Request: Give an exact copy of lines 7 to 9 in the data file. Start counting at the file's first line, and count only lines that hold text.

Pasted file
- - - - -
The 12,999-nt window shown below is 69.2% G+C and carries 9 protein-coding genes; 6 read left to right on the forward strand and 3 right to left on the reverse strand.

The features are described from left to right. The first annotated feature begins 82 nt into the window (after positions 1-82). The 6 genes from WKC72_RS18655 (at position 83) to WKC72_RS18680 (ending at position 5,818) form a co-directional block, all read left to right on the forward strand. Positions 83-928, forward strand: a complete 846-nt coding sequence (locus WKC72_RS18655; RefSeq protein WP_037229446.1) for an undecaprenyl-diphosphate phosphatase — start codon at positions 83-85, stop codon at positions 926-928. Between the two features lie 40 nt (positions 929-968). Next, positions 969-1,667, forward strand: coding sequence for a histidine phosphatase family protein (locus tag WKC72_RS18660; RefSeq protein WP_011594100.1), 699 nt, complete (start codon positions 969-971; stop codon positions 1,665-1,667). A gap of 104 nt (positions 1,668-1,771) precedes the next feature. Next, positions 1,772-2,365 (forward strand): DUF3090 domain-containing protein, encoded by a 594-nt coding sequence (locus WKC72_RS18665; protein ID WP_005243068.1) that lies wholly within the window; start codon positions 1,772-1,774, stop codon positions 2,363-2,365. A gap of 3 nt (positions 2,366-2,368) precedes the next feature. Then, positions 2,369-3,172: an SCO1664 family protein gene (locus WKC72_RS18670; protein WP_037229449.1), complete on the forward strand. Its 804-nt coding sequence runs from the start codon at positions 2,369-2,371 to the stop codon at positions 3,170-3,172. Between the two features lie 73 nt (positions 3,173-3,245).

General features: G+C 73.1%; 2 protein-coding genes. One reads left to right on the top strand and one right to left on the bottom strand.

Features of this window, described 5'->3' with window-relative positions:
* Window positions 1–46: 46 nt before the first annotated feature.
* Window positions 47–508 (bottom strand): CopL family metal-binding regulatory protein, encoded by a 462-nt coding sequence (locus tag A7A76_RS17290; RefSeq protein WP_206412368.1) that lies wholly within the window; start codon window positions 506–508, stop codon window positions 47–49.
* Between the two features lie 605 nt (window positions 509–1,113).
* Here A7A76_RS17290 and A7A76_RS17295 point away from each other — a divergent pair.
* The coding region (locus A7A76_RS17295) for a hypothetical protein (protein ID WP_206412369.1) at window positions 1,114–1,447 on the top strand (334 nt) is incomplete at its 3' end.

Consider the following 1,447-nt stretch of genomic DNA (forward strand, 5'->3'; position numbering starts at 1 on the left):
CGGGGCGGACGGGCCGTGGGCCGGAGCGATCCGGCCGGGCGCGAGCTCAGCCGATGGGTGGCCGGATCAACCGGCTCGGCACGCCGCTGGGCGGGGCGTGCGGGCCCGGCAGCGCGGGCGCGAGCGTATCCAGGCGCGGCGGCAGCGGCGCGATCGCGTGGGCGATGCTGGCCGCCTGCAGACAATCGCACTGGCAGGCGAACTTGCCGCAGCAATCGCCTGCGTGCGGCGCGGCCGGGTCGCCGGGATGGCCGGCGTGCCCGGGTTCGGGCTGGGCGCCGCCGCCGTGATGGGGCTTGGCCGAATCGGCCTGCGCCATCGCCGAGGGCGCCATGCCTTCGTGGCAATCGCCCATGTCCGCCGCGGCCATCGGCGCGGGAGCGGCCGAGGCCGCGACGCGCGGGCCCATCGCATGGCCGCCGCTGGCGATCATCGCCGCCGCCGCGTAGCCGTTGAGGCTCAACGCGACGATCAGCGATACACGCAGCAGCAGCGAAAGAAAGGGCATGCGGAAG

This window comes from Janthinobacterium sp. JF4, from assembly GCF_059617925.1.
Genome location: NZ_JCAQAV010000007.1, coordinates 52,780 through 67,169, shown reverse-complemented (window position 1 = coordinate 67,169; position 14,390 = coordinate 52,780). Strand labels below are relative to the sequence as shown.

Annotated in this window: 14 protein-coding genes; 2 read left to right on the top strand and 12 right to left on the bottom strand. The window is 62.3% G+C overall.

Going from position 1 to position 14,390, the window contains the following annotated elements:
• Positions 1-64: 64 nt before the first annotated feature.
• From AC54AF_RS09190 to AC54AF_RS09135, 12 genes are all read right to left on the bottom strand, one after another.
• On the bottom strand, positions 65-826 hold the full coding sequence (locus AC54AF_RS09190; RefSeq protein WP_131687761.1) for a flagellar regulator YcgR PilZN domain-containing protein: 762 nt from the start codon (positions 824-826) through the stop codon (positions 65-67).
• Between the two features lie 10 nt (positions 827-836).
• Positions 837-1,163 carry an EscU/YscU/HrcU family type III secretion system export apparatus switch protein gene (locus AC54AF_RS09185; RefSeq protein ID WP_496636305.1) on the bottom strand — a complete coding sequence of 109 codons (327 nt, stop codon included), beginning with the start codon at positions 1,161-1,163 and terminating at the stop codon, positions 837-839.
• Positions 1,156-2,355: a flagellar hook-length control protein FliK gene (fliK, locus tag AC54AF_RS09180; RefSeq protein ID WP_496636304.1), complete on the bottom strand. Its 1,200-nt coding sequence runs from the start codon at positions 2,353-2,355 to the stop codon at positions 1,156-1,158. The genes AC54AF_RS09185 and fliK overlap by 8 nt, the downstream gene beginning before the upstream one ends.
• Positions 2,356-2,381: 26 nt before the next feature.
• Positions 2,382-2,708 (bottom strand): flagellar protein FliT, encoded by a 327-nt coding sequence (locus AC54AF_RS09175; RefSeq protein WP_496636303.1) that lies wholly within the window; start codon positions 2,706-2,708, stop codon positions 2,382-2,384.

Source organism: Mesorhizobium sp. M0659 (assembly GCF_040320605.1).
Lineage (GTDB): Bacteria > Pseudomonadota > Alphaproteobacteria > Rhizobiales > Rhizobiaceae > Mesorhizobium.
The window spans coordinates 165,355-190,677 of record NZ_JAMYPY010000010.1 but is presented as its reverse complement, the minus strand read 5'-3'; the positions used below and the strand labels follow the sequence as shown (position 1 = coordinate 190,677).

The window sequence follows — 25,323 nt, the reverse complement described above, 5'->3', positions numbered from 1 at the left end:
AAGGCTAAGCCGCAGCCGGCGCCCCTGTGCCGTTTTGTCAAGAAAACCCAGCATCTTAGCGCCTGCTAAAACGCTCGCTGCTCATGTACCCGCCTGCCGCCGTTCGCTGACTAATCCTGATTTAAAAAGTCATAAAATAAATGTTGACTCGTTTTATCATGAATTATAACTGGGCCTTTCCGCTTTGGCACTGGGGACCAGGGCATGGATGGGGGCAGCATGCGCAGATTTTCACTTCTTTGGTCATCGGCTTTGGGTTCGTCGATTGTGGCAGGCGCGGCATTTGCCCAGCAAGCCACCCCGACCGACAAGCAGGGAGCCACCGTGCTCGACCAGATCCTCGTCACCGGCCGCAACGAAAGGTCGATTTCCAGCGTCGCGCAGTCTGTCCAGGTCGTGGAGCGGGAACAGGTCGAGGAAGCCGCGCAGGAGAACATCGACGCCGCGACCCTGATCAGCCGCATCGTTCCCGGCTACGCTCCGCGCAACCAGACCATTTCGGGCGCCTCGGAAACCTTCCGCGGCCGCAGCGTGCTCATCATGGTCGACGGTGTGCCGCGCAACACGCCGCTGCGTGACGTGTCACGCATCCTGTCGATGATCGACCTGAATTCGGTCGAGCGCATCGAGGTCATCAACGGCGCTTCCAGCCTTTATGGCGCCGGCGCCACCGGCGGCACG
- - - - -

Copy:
* Between the two features lie 605 nt (window positions 509–1,113).
* Here A7A76_RS17290 and A7A76_RS17295 point away from each other — a divergent pair.
* The coding region (locus A7A76_RS17295) for a hypothetical protein (protein ID WP_206412369.1) at window positions 1,114–1,447 on the top strand (334 nt) is incomplete at its 3' end.